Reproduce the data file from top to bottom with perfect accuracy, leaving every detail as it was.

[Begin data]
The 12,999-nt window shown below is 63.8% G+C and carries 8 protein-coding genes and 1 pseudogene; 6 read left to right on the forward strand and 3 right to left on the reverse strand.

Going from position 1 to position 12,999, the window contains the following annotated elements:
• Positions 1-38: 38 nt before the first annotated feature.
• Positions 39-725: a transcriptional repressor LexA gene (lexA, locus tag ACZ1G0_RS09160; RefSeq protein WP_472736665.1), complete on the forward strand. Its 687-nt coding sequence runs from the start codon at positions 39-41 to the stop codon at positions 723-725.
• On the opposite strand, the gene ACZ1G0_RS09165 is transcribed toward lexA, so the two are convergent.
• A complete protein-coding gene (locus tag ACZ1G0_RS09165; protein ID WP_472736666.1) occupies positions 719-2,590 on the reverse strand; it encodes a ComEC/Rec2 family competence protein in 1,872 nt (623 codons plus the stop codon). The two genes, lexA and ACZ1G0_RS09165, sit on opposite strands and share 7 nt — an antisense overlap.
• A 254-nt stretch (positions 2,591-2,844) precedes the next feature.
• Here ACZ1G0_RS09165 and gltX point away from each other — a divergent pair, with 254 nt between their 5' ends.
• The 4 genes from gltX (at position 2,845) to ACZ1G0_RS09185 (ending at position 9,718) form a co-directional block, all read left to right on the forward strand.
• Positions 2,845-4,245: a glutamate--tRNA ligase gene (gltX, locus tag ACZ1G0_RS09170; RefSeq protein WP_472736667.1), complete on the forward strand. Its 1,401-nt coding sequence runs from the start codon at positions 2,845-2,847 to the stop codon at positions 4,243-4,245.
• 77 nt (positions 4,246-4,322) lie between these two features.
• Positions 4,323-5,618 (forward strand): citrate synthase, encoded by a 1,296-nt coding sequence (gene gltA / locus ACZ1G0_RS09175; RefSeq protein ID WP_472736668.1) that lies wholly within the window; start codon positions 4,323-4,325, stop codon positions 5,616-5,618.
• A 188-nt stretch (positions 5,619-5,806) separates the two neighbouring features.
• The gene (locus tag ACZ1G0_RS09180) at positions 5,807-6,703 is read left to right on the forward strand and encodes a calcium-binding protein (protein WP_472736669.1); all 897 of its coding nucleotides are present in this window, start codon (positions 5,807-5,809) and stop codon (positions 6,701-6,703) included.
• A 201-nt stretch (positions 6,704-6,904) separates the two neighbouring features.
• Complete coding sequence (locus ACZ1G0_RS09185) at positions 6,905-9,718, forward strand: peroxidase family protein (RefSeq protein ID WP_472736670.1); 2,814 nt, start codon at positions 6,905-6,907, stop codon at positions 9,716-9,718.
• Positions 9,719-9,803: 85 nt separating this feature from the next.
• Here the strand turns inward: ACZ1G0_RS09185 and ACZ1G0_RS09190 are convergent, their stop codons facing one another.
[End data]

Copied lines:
The 12,999-nt window shown below is 63.8% G+C and carries 8 protein-coding genes and 1 pseudogene; 6 read left to right on the forward strand and 3 right to left on the reverse strand.

Going from position 1 to position 12,999, the window contains the following annotated elements:
• Positions 1-38: 38 nt before the first annotated feature.
• Positions 39-725: a transcriptional repressor LexA gene (lexA, locus tag ACZ1G0_RS09160; RefSeq protein WP_472736665.1), complete on the forward strand. Its 687-nt coding sequence runs from the start codon at positions 39-41 to the stop codon at positions 723-725.
• On the opposite strand, the gene ACZ1G0_RS09165 is transcribed toward lexA, so the two are convergent.
• A complete protein-coding gene (locus tag ACZ1G0_RS09165; protein ID WP_472736666.1) occupies positions 719-2,590 on the reverse strand; it encodes a ComEC/Rec2 family competence protein in 1,872 nt (623 codons plus the stop codon). The two genes, lexA and ACZ1G0_RS09165, sit on opposite strands and share 7 nt — an antisense overlap.
• A 254-nt stretch (positions 2,591-2,844) precedes the next feature.
• Here ACZ1G0_RS09165 and gltX point away from each other — a divergent pair, with 254 nt between their 5' ends.
• The 4 genes from gltX (at position 2,845) to ACZ1G0_RS09185 (ending at position 9,718) form a co-directional block, all read left to right on the forward strand.
• Positions 2,845-4,245: a glutamate--tRNA ligase gene (gltX, locus tag ACZ1G0_RS09170; RefSeq protein WP_472736667.1), complete on the forward strand. Its 1,401-nt coding sequence runs from the start codon at positions 2,845-2,847 to the stop codon at positions 4,243-4,245.
• 77 nt (positions 4,246-4,322) lie between these two features.
• Positions 4,323-5,618 (forward strand): citrate synthase, encoded by a 1,296-nt coding sequence (gene gltA / locus ACZ1G0_RS09175; RefSeq protein ID WP_472736668.1) that lies wholly within the window; start codon positions 4,323-4,325, stop codon positions 5,616-5,618.
• A 188-nt stretch (positions 5,619-5,806) separates the two neighbouring features.
• The gene (locus tag ACZ1G0_RS09180) at positions 5,807-6,703 is read left to right on the forward strand and encodes a calcium-binding protein (protein WP_472736669.1); all 897 of its coding nucleotides are present in this window, start codon (positions 5,807-5,809) and stop codon (positions 6,701-6,703) included.
• A 201-nt stretch (positions 6,704-6,904) separates the two neighbouring features.
• Complete coding sequence (locus ACZ1G0_RS09185) at positions 6,905-9,718, forward strand: peroxidase family protein (RefSeq protein ID WP_472736670.1); 2,814 nt, start codon at positions 6,905-6,907, stop codon at positions 9,716-9,718.
• Positions 9,719-9,803: 85 nt separating this feature from the next.
• Here the strand turns inward: ACZ1G0_RS09185 and ACZ1G0_RS09190 are convergent, their stop codons facing one another.